A majority of South Koreans support the idea of developing nuclear weapons or redeploying US atomic bombs to cope with the threat from North Korea, according to a survey published on Wednesday.

The survey, conducted by the private Asan Institute for Policy Studies, found that 68.6 percent said South Korea needs atomic bombs, while 28.9 percent replied negatively.

Some 67.3 percent supported the redeployment of US nuclear weapons in South Korea while 30.1 percent opposed it, the institute said in a telephone poll of 1,000 people.

South Korea has no nuclear weapons, but some conservative politicians have been calling for an independent nuclear programme or the return of US atomic weapons in the face of what they call the North’s repeated provocations.

The United States withdrew its atomic weapons from the South in 1991, a year before the two Koreas signed a denuclearisation deal.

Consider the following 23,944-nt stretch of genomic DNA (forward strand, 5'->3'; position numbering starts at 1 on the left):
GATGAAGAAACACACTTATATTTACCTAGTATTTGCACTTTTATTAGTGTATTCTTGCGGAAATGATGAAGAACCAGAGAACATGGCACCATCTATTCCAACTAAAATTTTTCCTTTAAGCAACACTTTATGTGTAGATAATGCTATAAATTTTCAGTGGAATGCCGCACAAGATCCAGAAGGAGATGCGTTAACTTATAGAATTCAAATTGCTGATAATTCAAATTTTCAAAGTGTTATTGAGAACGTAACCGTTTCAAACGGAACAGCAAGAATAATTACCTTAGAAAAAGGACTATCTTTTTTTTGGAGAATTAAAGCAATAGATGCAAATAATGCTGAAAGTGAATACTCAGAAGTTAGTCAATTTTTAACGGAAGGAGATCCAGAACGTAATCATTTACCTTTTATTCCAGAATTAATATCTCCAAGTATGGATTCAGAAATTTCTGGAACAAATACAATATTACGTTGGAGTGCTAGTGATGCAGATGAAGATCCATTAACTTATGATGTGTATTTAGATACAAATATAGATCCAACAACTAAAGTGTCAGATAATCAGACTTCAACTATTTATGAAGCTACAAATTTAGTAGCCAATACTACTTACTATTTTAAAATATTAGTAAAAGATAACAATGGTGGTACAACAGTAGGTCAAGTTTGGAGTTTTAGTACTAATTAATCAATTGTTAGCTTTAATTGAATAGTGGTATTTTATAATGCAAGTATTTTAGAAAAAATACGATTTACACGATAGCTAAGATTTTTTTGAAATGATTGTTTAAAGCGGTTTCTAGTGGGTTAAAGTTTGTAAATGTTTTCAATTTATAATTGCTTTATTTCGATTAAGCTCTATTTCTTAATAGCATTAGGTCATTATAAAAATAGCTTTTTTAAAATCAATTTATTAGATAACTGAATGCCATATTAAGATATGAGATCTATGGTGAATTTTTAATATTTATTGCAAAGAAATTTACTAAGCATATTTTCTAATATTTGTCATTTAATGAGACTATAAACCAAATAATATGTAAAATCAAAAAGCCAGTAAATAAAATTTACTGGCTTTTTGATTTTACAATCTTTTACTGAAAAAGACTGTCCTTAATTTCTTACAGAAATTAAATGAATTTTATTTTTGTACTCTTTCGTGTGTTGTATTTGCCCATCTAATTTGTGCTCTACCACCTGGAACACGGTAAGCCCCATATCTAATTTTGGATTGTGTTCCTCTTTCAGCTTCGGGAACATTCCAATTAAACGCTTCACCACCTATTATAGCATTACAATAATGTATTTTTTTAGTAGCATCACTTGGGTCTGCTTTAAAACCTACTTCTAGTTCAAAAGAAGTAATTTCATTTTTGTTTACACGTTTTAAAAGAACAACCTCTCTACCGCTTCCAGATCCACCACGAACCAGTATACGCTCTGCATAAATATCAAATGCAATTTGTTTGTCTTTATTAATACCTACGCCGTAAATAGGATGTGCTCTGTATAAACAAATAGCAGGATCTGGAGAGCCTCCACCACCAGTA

During his trip to Seoul on March 2, Robert Einhorn, the State Department’s special adviser for nonproliferation and arms control, ruled out the possibility of US tactical nuclear weapons being redeployed in the South.

Pyongyang triggered security fears last November when it disclosed an apparently functional uranium enrichment plant to visiting US experts.

The North said it was a peaceful energy project, but experts said the facility could hand Pyongyang a second route to making atomic bombs in addition to its existing plutonium stockpile.

Six-party disarmament talks have been deadlocked since Pyongyang walked out in April 2009 in protest at UN condemnation of an apparent missile test. The hardline state staged its second nuclear test the following month.